The liberal press warned darkly of the dangerous months to come between November and January, the scary 80 days in which the discredited lame duck Bush might do terrible things (Start another war somewhere like Libya? Make some dreadful Van Jones appointment?), until the savior came at last down from the mountain top. So we waited in terror until the danger passed and the salvation arrived in January. “Cool”, “competent” “assured” were the media epithets; “reset” became the national motto.  In this second-stage madness, suddenly mediocrities like Timothy Geithner were deemed messiahs, tax-cheating or not. Tax-delinquents Hilda Solis and Tom Daschle were not quite tax delinquents. Geniuses like Peter Orszag, Larry Summers, Christina Romer, and Austin Goolsbee, (as either formal or informal advisors) were going to apply Paul Krugman-like Keynesian borrowing (“stimulus”) to save us from the Bush ‘he did it’ meltdown. Money was a construct and need not be paid back—whether at the Federal Reserve or at your own credit card, home mortgage, or tax problem level.

Relief was finally here. You see borrowing was not really printing money but a new sort of math in which the “people” would be saved from Wall Street chicanery by brilliant new stimulatory theories. Borrowing money “created” more money; spending “money” was stimulus that made even more money. Most of the debate centered around the pitifully small size of the new deficits: a three-year plan to print $5 trillion dollars was deemed conservative or too timid by many of the Obama geniuses. Joe Biden, given his sterling credentials and vast knowledge (re: his call for Bush to rally the people—as FDR supposedly did as president “in 1929″ and “on television” no less) would oversee the trillion-dollar borrowing to ensure it was “shovel-ready”.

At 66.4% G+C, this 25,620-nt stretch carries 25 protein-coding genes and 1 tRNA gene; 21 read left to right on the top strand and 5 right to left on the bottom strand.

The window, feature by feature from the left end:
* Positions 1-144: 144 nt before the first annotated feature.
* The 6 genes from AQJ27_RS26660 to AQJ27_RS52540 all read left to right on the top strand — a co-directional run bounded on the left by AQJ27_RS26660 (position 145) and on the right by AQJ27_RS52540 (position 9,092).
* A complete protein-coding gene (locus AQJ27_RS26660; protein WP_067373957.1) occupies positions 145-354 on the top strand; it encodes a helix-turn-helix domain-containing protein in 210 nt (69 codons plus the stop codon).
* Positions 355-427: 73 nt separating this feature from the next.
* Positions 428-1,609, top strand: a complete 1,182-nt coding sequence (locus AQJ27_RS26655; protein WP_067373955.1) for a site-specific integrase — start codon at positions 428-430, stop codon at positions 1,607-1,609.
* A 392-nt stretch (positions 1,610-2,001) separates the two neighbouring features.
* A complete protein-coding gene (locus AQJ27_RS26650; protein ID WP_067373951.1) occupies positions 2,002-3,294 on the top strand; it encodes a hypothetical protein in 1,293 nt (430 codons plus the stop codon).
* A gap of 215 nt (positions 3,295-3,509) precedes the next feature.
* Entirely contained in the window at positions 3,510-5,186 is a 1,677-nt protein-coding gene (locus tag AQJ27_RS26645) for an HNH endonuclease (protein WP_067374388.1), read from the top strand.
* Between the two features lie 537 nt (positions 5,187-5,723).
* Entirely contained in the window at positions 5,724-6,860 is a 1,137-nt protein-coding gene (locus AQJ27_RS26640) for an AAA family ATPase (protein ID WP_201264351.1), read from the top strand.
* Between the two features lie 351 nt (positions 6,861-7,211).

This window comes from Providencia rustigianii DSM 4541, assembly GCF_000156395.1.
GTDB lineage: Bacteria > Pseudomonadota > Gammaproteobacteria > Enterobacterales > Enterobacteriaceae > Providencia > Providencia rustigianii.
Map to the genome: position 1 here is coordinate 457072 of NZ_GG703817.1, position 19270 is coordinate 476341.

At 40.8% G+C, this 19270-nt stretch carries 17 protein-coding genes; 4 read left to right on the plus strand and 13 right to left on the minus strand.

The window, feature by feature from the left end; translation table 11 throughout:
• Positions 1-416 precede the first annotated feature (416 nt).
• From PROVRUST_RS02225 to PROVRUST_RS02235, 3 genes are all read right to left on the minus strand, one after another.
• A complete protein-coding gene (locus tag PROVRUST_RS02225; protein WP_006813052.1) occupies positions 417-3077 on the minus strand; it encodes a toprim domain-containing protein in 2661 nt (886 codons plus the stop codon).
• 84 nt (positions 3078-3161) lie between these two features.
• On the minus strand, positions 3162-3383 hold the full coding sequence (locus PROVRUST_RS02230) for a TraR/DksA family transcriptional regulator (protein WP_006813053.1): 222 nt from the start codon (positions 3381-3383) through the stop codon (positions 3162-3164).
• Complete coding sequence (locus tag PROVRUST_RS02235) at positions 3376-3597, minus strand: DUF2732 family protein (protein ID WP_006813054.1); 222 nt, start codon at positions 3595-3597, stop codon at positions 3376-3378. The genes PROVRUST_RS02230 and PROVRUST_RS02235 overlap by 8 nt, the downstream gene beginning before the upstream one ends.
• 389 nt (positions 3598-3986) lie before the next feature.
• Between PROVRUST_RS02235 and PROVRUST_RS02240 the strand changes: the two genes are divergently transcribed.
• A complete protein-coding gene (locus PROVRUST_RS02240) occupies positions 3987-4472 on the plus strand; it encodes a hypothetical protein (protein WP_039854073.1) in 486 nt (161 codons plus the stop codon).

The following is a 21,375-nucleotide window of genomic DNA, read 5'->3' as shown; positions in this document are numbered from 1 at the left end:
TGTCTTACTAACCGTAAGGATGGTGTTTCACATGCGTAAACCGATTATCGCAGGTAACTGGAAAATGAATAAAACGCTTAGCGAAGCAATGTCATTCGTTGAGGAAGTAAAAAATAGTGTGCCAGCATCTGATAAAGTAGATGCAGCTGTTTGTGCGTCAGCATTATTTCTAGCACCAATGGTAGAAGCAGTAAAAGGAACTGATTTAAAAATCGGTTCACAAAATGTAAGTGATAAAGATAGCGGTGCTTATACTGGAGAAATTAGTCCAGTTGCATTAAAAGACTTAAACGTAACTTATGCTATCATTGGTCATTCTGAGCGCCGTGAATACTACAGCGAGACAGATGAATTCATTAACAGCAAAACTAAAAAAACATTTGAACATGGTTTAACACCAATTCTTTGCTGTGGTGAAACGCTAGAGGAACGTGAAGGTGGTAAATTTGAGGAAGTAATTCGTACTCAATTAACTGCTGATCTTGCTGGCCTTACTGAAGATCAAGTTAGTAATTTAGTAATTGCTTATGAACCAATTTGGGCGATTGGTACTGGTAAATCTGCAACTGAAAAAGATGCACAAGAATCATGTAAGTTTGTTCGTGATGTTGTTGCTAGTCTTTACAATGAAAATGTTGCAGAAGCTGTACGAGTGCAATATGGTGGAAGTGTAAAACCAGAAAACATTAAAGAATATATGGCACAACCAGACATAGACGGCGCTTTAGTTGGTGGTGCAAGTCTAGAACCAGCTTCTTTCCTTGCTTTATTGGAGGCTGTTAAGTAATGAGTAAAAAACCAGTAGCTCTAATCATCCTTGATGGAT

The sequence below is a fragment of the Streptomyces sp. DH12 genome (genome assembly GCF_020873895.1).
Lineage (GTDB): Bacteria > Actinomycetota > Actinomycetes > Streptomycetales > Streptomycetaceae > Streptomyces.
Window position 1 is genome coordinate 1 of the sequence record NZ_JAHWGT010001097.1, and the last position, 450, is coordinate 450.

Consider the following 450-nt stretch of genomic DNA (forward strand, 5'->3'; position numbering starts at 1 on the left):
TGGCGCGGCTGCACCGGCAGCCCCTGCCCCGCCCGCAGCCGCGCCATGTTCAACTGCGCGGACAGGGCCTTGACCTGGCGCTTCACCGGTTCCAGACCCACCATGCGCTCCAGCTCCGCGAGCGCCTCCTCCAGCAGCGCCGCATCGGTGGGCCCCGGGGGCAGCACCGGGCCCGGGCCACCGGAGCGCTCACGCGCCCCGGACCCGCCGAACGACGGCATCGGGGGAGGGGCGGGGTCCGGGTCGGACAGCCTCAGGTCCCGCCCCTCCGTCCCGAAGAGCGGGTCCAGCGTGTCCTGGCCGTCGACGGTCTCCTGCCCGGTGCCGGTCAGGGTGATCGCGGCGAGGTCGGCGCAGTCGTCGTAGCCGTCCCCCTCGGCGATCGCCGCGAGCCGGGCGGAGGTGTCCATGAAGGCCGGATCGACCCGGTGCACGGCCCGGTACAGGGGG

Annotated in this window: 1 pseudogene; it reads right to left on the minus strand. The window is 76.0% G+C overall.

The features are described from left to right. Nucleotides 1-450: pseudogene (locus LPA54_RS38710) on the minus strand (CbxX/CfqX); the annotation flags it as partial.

Amid all this, the Pied-piper began to bother a few on the hard left with a new tune: Guantanamo did not close “within the year”. Renditions and tribunals were embraced. Predators, under Harold Koh’s brilliant legal defenses killed five times more than Bush had dared, including U.S. citizens. The Patriot Act was now A-OK. Troops should not have left Iraq by March 2008, but according to the Bush-Petraeus plan. Escalation was the new plan in Afghanistan. And, of course, bombing started up against Libya and on the sly in Yemen. But now there were no Harper’s mad op-eds, no anguished exegeses in the New Yorker, no Dark Ages have returned glum to be found in the New York Times.

Diagnosis, Treatment, Prognosis

What caused the American madness from 2004 to 2009? Fury arose over Iraq in part. In part, the profile of George Bush as Texan, Christian, strutting, twangy ‘dead or alive’ stereotype was an easy target. The long years of liberal wilderness, out of power, had turned into a shrillness. The expanding economy had made life good and gave one the leisure to listen to the unhinged like Code Pink, Cindy Sheehan, or Michael Moore.  Obama was right out of upper-middle-class, liberal white guilt, central casting: charismatic, young, half-African, an exotic name, hard-left credentials to the left of the hackish Hillary and Bill, full of platitudinous mush about ‘hope and change’ and ‘millions of green jobs,’ all directly imported from the faculty lounge, where gassing the car or changing light bulbs become complex endeavors.  And so we got an inexperienced, hard-left, messianic president whose job apparently was to enjoy life, politick, play golf, hang out at Martha’s Vineyard, pick up prizes and awards, and turn the economy and foreign policy over to the Ivy League professoriate.